The Titans, with a young QB and young wide receivers have a very young core on the offensive line. Taylor Lewan at left tackle and Chance Warmack at guard appear to be set in place heading into next season. Warmack will enter season number four, Lewan into his third and second straight as the starting left tackle. Warmack will have to prove he is worth an extension next year, and the Titans should be willing to give it to him as they are bare everywhere else on this line. It has been a shuffle all season and currently leaves two rookies starting. Andy Gallik may win the starting center job heading into the off-season, but he isn’t a strong option, and really is just a placeholder while the Titans get themselves together. In the end, this ship will not right without more offensive line help. You would assume that is a priority for the Titans on offense this offseason.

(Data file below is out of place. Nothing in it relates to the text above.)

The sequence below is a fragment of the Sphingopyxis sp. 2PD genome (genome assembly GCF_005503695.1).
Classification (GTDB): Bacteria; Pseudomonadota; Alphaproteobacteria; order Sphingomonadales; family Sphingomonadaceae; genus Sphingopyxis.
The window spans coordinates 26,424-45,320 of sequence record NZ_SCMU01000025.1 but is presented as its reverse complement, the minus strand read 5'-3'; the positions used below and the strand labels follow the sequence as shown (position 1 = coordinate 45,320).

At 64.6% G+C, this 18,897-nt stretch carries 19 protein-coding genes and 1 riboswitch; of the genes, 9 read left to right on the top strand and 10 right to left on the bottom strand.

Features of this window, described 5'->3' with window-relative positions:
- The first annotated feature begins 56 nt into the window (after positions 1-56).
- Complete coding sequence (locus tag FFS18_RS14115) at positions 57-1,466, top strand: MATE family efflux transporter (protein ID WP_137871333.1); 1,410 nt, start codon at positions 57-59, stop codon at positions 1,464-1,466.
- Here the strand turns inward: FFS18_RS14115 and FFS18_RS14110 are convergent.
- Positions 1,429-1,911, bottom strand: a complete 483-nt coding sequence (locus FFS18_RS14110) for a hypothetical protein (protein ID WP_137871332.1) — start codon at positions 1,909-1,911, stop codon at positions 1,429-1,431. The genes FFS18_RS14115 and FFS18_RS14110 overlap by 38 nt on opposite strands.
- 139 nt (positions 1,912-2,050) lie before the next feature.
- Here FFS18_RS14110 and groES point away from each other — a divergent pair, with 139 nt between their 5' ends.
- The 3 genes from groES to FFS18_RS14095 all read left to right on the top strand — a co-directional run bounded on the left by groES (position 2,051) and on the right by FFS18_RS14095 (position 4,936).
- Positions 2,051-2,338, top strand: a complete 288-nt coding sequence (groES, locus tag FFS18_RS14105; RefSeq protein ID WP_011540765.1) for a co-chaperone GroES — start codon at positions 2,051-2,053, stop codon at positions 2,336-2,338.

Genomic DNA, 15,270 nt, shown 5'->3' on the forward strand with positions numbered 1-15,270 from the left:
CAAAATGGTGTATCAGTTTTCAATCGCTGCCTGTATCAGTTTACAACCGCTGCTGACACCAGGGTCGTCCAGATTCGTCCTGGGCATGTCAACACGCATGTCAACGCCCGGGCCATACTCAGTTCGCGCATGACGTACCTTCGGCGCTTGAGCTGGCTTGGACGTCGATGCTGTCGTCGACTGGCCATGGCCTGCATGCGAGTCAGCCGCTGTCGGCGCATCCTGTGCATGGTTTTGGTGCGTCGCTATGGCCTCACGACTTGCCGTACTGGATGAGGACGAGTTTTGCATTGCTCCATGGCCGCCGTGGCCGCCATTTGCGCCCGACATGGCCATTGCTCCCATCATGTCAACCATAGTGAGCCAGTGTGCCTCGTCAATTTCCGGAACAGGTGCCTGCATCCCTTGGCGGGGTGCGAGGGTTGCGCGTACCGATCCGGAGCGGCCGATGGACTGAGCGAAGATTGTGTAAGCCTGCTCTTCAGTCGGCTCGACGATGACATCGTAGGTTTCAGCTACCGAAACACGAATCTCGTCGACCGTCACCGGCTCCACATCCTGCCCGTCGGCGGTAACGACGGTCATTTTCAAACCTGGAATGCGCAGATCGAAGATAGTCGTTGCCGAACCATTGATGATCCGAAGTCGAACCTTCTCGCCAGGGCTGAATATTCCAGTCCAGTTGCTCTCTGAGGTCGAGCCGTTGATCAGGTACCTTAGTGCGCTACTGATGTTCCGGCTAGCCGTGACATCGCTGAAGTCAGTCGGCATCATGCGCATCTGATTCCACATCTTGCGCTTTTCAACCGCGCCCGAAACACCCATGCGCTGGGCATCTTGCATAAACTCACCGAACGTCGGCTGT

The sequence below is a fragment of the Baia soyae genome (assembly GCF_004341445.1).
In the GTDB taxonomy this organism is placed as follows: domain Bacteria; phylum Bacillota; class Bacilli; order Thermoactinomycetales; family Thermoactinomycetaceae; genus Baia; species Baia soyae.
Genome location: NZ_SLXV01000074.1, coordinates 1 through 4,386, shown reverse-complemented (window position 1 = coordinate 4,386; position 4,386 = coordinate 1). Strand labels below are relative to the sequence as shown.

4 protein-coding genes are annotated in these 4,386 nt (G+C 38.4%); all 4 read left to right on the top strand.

The argument to keep Ray Horton for another year as your DC starts with the personnel mess he was given in year one of this job. Horton and Lebeau did a fine effort turning this defense into the 23rd most efficient in the NFL, because on paper there is little to build with here. To start with the defensive line is one of two or three pieces in which the unit will be built around. Jurrell Casey is the real deal. He can play a defensive tackle/end in any multiple formations, and can be productive in either. He is the defensive player signed on for the longest tenure and for good reason. The rest of the defensive line can be thrown out in an attempt to replace. Al Woods and Sammie Hill will be free agents at nose tackle, and while they may sign one or both to fill spots, it doesn’t make this position any less of a need come draft season. Nose tackle is a hard position to replace so the two may be fine, but it will certainly be a weakness heading into next year. Whoever the coordinator is next year will determine their fate, and will also determine the off-season plan. The team is currently running a 3-4, although they do not have the personnel to get after the passer. With limited resources on the line however, a shift to the 4-3 is basically accepting another multi year defensive project. Following whom they hire as a coordinator will be crucial into seeing the direction this team wants to go.